Uki stood her ground, however, arms on either side. Evidently she was used to dealing with men who were considerably bigger than she was.
"You! Why did you do that for?" she demanded. "We are only trying to help!"
That took the man by surprise, for he stopped his advance and rubbed his eyes. Then he blinked several times.
"Uki?" he asked finally.
The woman frowned. "Yes, that's me. And those two you threw into the river are the twins Kenzo and Genzo-"
"Genzo and Kenzo," the farmer Sato corrected.
"-while this man here is their father, Mr Shizuka Sato. This is Dr Hanzo," Uki introduced, pointing each of them out in turn. "You are?"
The man stretched his limbs. "You don't remember me?"
Uki shook her head. "These days there are too many strangers ... how am I supposed to remember-" she hesitated, "-you?"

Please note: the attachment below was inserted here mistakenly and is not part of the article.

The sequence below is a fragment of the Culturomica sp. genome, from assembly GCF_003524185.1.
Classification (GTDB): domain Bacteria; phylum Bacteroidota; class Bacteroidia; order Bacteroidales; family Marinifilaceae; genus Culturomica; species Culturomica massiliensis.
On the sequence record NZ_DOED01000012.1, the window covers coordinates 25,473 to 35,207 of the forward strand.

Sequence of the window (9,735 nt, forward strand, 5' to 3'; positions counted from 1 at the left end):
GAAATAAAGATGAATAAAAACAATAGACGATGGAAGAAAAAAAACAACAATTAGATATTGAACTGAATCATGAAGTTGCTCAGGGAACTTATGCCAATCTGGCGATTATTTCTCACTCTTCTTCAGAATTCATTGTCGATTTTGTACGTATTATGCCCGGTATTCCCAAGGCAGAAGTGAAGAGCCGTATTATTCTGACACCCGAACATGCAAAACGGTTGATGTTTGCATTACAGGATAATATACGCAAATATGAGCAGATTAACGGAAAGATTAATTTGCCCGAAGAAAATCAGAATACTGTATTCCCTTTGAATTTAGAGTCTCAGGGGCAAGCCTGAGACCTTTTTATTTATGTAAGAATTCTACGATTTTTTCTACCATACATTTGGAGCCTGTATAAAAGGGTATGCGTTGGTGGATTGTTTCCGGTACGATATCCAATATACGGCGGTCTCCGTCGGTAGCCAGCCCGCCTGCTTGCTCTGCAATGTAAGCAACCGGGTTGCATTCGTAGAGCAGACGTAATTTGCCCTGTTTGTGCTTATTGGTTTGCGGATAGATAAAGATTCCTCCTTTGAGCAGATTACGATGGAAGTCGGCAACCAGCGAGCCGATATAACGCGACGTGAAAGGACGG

With both hands the man patted his face a little cleaner of dust and mud.
"Remember me now, half-head?"
"Yeah, that's right!" Sagara Sanosuke said with a grin. That was a nickname he gave her when he last saw her, years ago. Then, as it was now, her hair bangs covered exactly half of her forehead.
He bent forward to look at her closely. "My, you look more like a lady now!" he remarked an instant before Uki went all red and stormed off.
Sanosuke turned to the men. "That's Uki, alright!"
He turned to the twins and bowed. "My apologies, boys! I thought you were trying to rob me!" He stepped towards them to offer them a hand, but his feet gave way instead.
The twins got themselves out of the river as the others approached Sanosuke somewhat cautiously.
"You're not going to attack us?" Sato asked.
Sanosuke shook his head as he sat up. "Look, I was just tired out from all that running, that's all. Got here this morning and decided to get myself some water."
Dr Hanzo knelt then and touched Sanosuke's forehead, then told him to open his mouth.